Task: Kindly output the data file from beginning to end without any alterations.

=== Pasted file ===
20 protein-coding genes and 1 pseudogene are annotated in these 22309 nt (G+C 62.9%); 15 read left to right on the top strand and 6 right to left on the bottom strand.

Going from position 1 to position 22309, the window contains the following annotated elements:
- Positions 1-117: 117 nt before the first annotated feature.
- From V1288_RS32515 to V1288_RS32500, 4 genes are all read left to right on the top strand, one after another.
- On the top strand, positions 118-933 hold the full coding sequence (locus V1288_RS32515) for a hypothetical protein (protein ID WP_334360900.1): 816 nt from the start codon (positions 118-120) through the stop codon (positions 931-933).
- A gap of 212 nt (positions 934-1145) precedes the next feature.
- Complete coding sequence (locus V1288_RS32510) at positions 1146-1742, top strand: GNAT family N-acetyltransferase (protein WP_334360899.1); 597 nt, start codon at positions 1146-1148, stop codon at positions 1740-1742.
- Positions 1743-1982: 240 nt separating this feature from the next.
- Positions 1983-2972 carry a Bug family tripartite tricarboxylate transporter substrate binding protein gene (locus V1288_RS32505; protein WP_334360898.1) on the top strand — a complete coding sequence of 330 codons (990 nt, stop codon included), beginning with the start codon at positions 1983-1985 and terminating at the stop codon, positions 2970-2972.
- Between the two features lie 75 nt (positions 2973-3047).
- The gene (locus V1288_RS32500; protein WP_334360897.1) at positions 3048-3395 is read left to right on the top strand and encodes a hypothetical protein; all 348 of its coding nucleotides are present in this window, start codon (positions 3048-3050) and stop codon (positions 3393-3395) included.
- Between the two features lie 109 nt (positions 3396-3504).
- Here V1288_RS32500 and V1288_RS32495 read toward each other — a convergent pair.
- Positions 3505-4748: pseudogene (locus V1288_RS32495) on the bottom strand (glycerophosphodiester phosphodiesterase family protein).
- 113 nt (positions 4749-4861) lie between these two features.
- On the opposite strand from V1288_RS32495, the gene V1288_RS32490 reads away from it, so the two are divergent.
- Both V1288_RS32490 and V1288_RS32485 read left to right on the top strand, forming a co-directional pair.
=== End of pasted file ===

20 protein-coding genes and 1 pseudogene are annotated in these 22309 nt (G+C 62.9%); 15 read left to right on the top strand and 6 right to left on the bottom strand.

Going from position 1 to position 22309, the window contains the following annotated elements:
- Positions 1-117: 117 nt before the first annotated feature.
- From V1288_RS32515 to V1288_RS32500, 4 genes are all read left to right on the top strand, one after another.
- On the top strand, positions 118-933 hold the full coding sequence (locus V1288_RS32515) for a hypothetical protein (protein ID WP_334360900.1): 816 nt from the start codon (positions 118-120) through the stop codon (positions 931-933).
- A gap of 212 nt (positions 934-1145) precedes the next feature.
- Complete coding sequence (locus V1288_RS32510) at positions 1146-1742, top strand: GNAT family N-acetyltransferase (protein WP_334360899.1); 597 nt, start codon at positions 1146-1148, stop codon at positions 1740-1742.
- Positions 1743-1982: 240 nt separating this feature from the next.
- Positions 1983-2972 carry a Bug family tripartite tricarboxylate transporter substrate binding protein gene (locus V1288_RS32505; protein WP_334360898.1) on the top strand — a complete coding sequence of 330 codons (990 nt, stop codon included), beginning with the start codon at positions 1983-1985 and terminating at the stop codon, positions 2970-2972.
- Between the two features lie 75 nt (positions 2973-3047).
- The gene (locus V1288_RS32500; protein WP_334360897.1) at positions 3048-3395 is read left to right on the top strand and encodes a hypothetical protein; all 348 of its coding nucleotides are present in this window, start codon (positions 3048-3050) and stop codon (positions 3393-3395) included.
- Between the two features lie 109 nt (positions 3396-3504).
- Here V1288_RS32500 and V1288_RS32495 read toward each other — a convergent pair.
- Positions 3505-4748: pseudogene (locus V1288_RS32495) on the bottom strand (glycerophosphodiester phosphodiesterase family protein).
- 113 nt (positions 4749-4861) lie between these two features.
- On the opposite strand from V1288_RS32495, the gene V1288_RS32490 reads away from it, so the two are divergent.
- Both V1288_RS32490 and V1288_RS32485 read left to right on the top strand, forming a co-directional pair.